On the economic side, development programmes negotiated as part of previous peace deals were regarded as having limited impact at best, or being diverted to corrupt officials and military suppression at worst. Tourism, once a major feature of the economy for Tuaregs and northern Mali in general, has declined in the face of kidnappings by militant groups such as Al Qaeda in the Islamic Maghreb (AQIM). The shadow economy, in particular cross-border smuggling of weapons and drugs, has provided one of the few sources of additional income for Tuareg groups, although this money has made little contribution to the regional economy. Meanwhile, these smuggling activities raise concerns about international security and corruption and cause resentment among the wider Tuareg population.
This disaffection with traditional politics contributed to the formation of groups with increasingly bellicose stances towards the government. The National Movement for the Liberation of Azawad (MNLA), formed in late 2011, brought together Tuareg leaders from the National Movement for Azawad (the MNA, formed by young Tuareg students and graduates the previous year), and more militant leaders of rebel groups. Many of these leaders were Tuareg who had left Mali in disappointment following the 1992 National Pact, and had been recruited by Ag Bahanga in Libya.
In spite of the unity claimed by the MNLA, divisions between rebel groups and the dominance of more extreme Islamist groups eventually became the undoing of the rebellion. The rebels advance south towards Bamako prompted the Malian government to request French support to halt the rebels.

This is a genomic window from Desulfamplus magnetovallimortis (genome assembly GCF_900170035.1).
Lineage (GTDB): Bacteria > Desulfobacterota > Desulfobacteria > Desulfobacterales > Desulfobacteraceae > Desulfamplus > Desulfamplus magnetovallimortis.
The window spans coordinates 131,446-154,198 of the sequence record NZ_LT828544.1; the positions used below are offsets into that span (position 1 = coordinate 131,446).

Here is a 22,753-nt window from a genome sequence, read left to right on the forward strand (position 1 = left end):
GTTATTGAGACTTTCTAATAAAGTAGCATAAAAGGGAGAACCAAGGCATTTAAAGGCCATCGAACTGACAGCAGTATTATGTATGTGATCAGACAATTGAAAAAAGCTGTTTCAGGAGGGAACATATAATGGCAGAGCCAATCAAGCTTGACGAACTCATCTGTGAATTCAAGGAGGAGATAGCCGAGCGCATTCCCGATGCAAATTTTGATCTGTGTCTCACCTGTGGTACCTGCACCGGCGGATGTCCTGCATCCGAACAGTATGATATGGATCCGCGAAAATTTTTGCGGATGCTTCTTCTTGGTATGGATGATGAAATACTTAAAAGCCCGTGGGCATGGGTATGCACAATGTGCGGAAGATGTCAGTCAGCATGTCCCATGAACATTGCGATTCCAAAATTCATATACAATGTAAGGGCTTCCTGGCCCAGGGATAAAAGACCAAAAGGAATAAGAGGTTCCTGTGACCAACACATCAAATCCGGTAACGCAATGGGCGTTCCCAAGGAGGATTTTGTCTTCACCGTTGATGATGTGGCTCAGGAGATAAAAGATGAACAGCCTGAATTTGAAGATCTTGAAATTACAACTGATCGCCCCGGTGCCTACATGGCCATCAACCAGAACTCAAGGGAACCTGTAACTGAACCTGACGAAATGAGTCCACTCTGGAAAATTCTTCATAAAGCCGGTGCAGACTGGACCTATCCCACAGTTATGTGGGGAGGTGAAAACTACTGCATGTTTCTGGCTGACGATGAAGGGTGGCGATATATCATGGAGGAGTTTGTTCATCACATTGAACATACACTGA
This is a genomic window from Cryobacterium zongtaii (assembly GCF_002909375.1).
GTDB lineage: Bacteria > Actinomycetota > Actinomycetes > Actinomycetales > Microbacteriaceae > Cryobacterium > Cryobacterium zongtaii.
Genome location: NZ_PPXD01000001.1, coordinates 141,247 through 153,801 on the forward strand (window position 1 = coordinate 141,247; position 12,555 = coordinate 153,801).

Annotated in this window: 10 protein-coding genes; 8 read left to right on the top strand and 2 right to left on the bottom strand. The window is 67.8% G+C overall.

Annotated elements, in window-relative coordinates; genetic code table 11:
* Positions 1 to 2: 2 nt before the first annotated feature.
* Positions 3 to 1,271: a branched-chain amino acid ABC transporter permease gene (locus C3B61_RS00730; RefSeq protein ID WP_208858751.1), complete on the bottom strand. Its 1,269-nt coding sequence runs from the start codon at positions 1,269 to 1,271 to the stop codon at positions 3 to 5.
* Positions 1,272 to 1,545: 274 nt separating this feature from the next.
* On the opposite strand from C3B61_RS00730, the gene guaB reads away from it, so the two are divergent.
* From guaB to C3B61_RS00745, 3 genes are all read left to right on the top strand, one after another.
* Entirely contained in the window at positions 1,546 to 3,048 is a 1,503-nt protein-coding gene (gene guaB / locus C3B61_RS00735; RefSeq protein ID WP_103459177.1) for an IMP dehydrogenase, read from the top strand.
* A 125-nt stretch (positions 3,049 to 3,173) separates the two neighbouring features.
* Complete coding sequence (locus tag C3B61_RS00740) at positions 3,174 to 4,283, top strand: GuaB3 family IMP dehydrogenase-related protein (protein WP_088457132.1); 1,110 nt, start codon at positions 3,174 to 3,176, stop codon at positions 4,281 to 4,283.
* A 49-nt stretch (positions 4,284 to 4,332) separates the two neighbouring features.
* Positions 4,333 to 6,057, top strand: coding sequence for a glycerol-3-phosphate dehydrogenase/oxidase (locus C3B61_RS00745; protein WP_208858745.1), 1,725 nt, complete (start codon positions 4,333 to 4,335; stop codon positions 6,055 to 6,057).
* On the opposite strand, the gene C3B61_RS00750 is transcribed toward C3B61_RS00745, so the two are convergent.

The United States has viewed northern Mali as an area vulnerable to terrorism and has conducted training exercises with Malian forces and stationed Special Forces in the north. There is concern, both amongst secular Tuareg leaders and Western states anxious to prevent international terrorism, that AQIM (previously called the Groupe Salafiste pour la Prédication et le Combat (GSPC)), which has its roots in Algeria, aim to recruit from disaffected Tuareg. The GSPC were behind the 2003 abduction of 32 European tourists in the Mali-Algeria border area, and AQIM continued to conduct kidnappings from 2008 until 2012, when they became involved in the northern rebellion against the Malian government.
Tuaregs have faced persecution and reprisals, immediately prior to and following the retaking of the north by Malian and international forces, targeted as suspected rebels. Accusations of human rights abuses by both MNLA fighters and other groups, such as looting or rape, or the imposition of harsh Sharia punishments, have fuelled ethnic tensions with southerners or members of ethnic militias in the Malian army. The most immediate challenges faced by Tuareg are to try to re-establish normal lives and livelihoods, while militant groups continue to drive instability in remote regions.